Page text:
Much as I admire what the Government have done in terms of persistence, I defy the noble Baroness to tell me that the reason the SDLP has now decided to join in the elections is that it got its favourite electoral system, so in fact the Government, if they had stuck to their guns, could have had STV all along.

The third reason why it would have been better--I put it in the past tense because we all know the Government are not going to change now--to have STV is the very reason so eloquently given by the noble Lords, Lord McConnell and Lord Fitt, at Second Reading.

The noble Lord, Lord Fitt, put it extremely well. STV allows the voters to take control--a point the noble Lord, Lord Monson, has just made. The voters can look down the list within the constituency and say, "That person is an obdurate, obstinate hawk who is never going to contribute to the peace process, and therefore I do not choose to vote for such a person. I choose to vote for a member of the same party who is actually going to move the peace process forward". You get the connection between the voting and the movement forward of the peace process. As it is, it is a donkey vote. You have to vote for the party and the party itself is more likely to be guided by like-minded people than it is to put forward a balanced ticket of hawks and doves in order to give the electorate a choice. I say with all respect to the noble Baroness that the Government have missed an opportunity to ensure greater levels of voter participation and a greater push forward for the peace process. I beg to move.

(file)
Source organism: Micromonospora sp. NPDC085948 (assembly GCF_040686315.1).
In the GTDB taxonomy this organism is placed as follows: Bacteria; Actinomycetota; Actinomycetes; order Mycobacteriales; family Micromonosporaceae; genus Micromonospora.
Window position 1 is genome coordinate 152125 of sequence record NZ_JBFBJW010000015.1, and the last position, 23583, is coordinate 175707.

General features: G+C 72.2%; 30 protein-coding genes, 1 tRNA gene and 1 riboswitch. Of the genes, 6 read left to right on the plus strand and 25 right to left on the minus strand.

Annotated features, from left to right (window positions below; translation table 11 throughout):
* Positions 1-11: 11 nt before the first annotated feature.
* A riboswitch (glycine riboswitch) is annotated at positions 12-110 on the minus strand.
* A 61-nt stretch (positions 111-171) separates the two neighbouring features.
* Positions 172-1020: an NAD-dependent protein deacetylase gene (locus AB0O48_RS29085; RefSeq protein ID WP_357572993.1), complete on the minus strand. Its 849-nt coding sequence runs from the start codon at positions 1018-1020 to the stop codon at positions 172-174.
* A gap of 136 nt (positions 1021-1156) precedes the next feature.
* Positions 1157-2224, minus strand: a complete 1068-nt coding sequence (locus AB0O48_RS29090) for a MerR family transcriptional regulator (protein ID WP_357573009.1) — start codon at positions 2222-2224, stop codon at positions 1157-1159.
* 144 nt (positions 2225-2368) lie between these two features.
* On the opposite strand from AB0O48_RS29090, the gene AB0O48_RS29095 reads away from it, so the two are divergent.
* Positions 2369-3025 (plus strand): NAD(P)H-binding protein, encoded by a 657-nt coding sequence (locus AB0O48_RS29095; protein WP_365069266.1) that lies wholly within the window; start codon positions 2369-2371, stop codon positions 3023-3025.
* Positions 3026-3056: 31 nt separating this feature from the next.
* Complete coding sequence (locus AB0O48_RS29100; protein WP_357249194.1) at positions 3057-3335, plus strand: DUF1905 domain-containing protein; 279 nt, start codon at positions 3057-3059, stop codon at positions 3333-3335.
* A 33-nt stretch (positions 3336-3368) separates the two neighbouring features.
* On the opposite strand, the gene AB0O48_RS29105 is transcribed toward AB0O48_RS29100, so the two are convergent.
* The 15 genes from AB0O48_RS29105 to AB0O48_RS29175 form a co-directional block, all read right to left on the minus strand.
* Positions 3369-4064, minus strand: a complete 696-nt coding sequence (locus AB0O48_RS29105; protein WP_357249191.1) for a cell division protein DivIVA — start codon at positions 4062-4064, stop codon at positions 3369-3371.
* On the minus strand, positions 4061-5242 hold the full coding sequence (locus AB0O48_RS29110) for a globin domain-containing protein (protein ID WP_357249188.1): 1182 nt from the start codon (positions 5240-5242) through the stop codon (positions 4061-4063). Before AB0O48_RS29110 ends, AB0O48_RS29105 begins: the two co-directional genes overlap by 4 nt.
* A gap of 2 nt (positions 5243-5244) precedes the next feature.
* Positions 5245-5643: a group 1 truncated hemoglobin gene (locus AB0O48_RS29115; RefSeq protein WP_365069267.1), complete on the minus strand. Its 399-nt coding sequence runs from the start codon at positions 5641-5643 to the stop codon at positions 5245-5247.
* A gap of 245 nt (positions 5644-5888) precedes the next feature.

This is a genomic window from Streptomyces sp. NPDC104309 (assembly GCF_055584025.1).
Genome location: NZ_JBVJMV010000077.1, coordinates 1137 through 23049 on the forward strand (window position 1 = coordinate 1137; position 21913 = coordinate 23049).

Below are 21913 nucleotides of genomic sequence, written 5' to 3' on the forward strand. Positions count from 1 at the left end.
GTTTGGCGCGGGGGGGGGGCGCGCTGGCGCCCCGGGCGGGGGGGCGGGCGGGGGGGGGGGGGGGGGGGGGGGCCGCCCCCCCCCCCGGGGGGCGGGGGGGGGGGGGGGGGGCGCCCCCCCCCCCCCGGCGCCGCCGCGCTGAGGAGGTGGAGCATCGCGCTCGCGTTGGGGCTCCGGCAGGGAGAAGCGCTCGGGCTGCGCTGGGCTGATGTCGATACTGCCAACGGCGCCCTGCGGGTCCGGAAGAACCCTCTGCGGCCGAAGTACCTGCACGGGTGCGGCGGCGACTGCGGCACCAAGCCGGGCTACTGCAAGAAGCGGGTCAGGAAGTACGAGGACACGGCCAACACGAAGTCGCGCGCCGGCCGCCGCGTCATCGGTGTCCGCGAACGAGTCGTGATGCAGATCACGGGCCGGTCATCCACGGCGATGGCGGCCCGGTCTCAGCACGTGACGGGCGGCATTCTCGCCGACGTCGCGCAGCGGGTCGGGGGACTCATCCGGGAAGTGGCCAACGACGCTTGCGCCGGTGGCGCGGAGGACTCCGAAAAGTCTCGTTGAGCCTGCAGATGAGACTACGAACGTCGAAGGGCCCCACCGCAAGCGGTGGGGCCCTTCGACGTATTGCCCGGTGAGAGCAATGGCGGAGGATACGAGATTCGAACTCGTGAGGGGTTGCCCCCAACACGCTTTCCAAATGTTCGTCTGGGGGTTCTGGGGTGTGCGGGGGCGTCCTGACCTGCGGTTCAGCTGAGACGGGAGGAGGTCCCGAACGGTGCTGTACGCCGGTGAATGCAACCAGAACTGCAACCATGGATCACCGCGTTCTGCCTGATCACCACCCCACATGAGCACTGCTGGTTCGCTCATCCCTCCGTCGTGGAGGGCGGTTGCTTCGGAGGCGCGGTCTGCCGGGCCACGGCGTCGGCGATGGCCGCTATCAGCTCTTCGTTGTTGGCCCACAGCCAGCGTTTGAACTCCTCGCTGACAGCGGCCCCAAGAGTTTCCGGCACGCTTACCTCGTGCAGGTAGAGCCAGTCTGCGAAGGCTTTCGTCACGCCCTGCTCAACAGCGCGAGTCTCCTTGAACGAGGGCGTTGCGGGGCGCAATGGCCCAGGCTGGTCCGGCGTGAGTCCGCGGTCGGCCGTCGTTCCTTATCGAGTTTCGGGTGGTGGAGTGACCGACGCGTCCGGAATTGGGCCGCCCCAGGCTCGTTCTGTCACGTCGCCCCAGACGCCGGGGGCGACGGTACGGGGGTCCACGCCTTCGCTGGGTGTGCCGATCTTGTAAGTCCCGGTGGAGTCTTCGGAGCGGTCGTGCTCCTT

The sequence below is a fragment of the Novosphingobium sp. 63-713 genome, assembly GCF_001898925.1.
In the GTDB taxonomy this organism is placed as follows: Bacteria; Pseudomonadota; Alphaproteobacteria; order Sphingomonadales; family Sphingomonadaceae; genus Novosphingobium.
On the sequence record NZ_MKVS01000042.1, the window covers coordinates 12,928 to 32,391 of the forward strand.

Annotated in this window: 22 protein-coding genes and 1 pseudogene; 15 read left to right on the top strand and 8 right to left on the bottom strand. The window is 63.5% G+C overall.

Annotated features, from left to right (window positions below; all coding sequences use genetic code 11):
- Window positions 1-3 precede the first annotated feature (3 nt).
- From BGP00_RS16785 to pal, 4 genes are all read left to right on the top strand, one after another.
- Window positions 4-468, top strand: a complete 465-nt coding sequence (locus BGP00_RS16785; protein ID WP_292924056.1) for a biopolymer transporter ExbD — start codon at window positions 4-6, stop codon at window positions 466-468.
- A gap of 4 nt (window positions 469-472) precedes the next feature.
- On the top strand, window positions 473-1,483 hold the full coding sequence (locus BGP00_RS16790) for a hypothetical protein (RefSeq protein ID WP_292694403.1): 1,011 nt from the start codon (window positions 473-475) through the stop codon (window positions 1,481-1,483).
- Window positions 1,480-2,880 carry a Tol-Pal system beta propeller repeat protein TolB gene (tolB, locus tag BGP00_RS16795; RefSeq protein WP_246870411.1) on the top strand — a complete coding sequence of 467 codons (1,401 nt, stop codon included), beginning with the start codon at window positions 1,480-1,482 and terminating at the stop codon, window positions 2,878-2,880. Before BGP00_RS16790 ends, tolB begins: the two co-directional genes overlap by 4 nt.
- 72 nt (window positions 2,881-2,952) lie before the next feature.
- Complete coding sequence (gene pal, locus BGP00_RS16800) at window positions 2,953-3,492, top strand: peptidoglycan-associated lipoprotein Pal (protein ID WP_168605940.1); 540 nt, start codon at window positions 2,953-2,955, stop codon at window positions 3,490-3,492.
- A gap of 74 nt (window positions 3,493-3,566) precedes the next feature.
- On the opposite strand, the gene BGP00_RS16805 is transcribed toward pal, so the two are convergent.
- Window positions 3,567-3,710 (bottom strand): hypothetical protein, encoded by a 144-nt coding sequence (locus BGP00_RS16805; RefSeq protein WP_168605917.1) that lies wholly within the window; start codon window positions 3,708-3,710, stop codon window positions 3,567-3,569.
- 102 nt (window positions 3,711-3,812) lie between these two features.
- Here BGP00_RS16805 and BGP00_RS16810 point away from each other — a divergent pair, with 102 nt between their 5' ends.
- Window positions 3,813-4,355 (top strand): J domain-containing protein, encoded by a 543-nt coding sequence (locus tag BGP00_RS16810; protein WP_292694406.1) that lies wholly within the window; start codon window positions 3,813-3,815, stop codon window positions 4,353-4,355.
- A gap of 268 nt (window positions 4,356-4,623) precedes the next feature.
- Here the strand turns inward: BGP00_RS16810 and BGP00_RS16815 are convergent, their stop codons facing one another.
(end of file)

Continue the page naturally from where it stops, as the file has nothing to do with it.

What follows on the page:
Lord McConnell: I support the amendment. I do not intend to go into detail, but it is much more satisfactory

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to vote for people and not just for lists. It is a much more human thing to do. Therefore, I have pleasure in supporting the amendment.

Viscount Brookeborough: I would favour this system more as it is much more voter-friendly. The voter himself or herself feels that he or she will achieve something.

Lord Monkswell: I rise to suggest a different interpretation of what might happen from that given by the noble Lord, Lord Holme of Cheltenham. The individuals selected might be the strongest hawks and be elected on a ticket of, "I shall defend your particular community". The risk of that is that one might end up with negotiating teams that would be completely intransigent. The only advantage of having the party elected rather than electing individuals is that it enables the parties to be flexible after the election. We recognise from our knowledge of history in Northern Ireland that individuals tend to be very inflexible when it comes to negotiations. However, if the negotiating body is the party rather than the individual, it is possible for some flexibility to come into the situation.